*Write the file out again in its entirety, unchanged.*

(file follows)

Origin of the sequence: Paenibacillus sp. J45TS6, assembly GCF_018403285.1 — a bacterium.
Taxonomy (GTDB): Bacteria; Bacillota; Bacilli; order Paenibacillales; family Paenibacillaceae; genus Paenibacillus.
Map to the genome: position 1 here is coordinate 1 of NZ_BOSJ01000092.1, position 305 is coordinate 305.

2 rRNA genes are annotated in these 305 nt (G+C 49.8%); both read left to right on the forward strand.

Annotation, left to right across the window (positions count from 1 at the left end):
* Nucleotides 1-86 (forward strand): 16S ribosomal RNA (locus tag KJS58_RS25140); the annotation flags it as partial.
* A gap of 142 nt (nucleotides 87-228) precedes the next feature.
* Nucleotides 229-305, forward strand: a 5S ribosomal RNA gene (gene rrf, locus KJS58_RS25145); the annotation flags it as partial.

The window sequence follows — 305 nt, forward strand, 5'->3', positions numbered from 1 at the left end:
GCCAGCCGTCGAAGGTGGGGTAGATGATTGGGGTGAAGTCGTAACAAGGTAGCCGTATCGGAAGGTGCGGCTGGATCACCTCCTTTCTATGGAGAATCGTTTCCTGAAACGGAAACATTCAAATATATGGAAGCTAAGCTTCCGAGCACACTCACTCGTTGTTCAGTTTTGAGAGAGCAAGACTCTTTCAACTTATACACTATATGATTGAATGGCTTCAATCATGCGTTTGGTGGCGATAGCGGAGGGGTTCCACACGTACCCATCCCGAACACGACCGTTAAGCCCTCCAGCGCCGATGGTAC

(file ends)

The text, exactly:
Origin of the sequence: Paenibacillus sp. J45TS6, assembly GCF_018403285.1 — a bacterium.
Taxonomy (GTDB): Bacteria; Bacillota; Bacilli; order Paenibacillales; family Paenibacillaceae; genus Paenibacillus.
Map to the genome: position 1 here is coordinate 1 of NZ_BOSJ01000092.1, position 305 is coordinate 305.

2 rRNA genes are annotated in these 305 nt (G+C 49.8%); both read left to right on the forward strand.

Annotation, left to right across the window (positions count from 1 at the left end):
* Nucleotides 1-86 (forward strand): 16S ribosomal RNA (locus tag KJS58_RS25140); the annotation flags it as partial.
* A gap of 142 nt (nucleotides 87-228) precedes the next feature.
* Nucleotides 229-305, forward strand: a 5S ribosomal RNA gene (gene rrf, locus KJS58_RS25145); the annotation flags it as partial.

The window sequence follows — 305 nt, forward strand, 5'->3', positions numbered from 1 at the left end:
GCCAGCCGTCGAAGGTGGGGTAGATGATTGGGGTGAAGTCGTAACAAGGTAGCCGTATCGGAAGGTGCGGCTGGATCACCTCCTTTCTATGGAGAATCGTTTCCTGAAACGGAAACATTCAAATATATGGAAGCTAAGCTTCCGAGCACACTCACTCGTTGTTCAGTTTTGAGAGAGCAAGACTCTTTCAACTTATACACTATATGATTGAATGGCTTCAATCATGCGTTTGGTGGCGATAGCGGAGGGGTTCCACACGTACCCATCCCGAACACGACCGTTAAGCCCTCCAGCGCCGATGGTAC